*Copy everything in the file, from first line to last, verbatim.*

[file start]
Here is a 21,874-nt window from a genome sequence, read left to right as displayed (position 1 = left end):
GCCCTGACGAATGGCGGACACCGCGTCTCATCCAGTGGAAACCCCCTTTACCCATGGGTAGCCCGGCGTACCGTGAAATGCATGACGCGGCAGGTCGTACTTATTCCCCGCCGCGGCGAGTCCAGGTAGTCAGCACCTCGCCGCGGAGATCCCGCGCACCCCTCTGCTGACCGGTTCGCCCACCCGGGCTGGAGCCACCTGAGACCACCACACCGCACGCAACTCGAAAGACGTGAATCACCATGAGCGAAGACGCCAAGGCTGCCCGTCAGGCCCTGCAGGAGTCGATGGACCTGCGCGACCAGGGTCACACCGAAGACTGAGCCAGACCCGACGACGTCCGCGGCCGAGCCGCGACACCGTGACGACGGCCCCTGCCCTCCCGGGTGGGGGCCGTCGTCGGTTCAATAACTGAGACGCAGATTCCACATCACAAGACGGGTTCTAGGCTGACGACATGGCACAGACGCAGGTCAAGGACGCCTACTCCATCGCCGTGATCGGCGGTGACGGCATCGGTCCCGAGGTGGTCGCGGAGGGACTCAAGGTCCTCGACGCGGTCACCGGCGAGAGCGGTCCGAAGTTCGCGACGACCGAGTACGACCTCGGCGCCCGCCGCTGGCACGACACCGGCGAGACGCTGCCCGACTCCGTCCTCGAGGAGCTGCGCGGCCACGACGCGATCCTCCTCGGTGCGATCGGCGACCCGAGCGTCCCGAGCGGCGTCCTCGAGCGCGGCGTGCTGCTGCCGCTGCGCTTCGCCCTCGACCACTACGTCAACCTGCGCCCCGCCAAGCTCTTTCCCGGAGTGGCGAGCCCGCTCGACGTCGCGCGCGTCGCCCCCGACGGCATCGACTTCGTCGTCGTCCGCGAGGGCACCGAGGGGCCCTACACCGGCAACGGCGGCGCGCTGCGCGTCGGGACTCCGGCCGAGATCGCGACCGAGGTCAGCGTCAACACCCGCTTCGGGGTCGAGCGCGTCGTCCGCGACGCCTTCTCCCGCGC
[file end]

Here is a 21,874-nt window from a genome sequence, read left to right as displayed (position 1 = left end):
GCCCTGACGAATGGCGGACACCGCGTCTCATCCAGTGGAAACCCCCTTTACCCATGGGTAGCCCGGCGTACCGTGAAATGCATGACGCGGCAGGTCGTACTTATTCCCCGCCGCGGCGAGTCCAGGTAGTCAGCACCTCGCCGCGGAGATCCCGCGCACCCCTCTGCTGACCGGTTCGCCCACCCGGGCTGGAGCCACCTGAGACCACCACACCGCACGCAACTCGAAAGACGTGAATCACCATGAGCGAAGACGCCAAGGCTGCCCGTCAGGCCCTGCAGGAGTCGATGGACCTGCGCGACCAGGGTCACACCGAAGACTGAGCCAGACCCGACGACGTCCGCGGCCGAGCCGCGACACCGTGACGACGGCCCCTGCCCTCCCGGGTGGGGGCCGTCGTCGGTTCAATAACTGAGACGCAGATTCCACATCACAAGACGGGTTCTAGGCTGACGACATGGCACAGACGCAGGTCAAGGACGCCTACTCCATCGCCGTGATCGGCGGTGACGGCATCGGTCCCGAGGTGGTCGCGGAGGGACTCAAGGTCCTCGACGCGGTCACCGGCGAGAGCGGTCCGAAGTTCGCGACGACCGAGTACGACCTCGGCGCCCGCCGCTGGCACGACACCGGCGAGACGCTGCCCGACTCCGTCCTCGAGGAGCTGCGCGGCCACGACGCGATCCTCCTCGGTGCGATCGGCGACCCGAGCGTCCCGAGCGGCGTCCTCGAGCGCGGCGTGCTGCTGCCGCTGCGCTTCGCCCTCGACCACTACGTCAACCTGCGCCCCGCCAAGCTCTTTCCCGGAGTGGCGAGCCCGCTCGACGTCGCGCGCGTCGCCCCCGACGGCATCGACTTCGTCGTCGTCCGCGAGGGCACCGAGGGGCCCTACACCGGCAACGGCGGCGCGCTGCGCGTCGGGACTCCGGCCGAGATCGCGACCGAGGTCAGCGTCAACACCCGCTTCGGGGTCGAGCGCGTCGTCCGCGACGCCTTCTCCCGCGC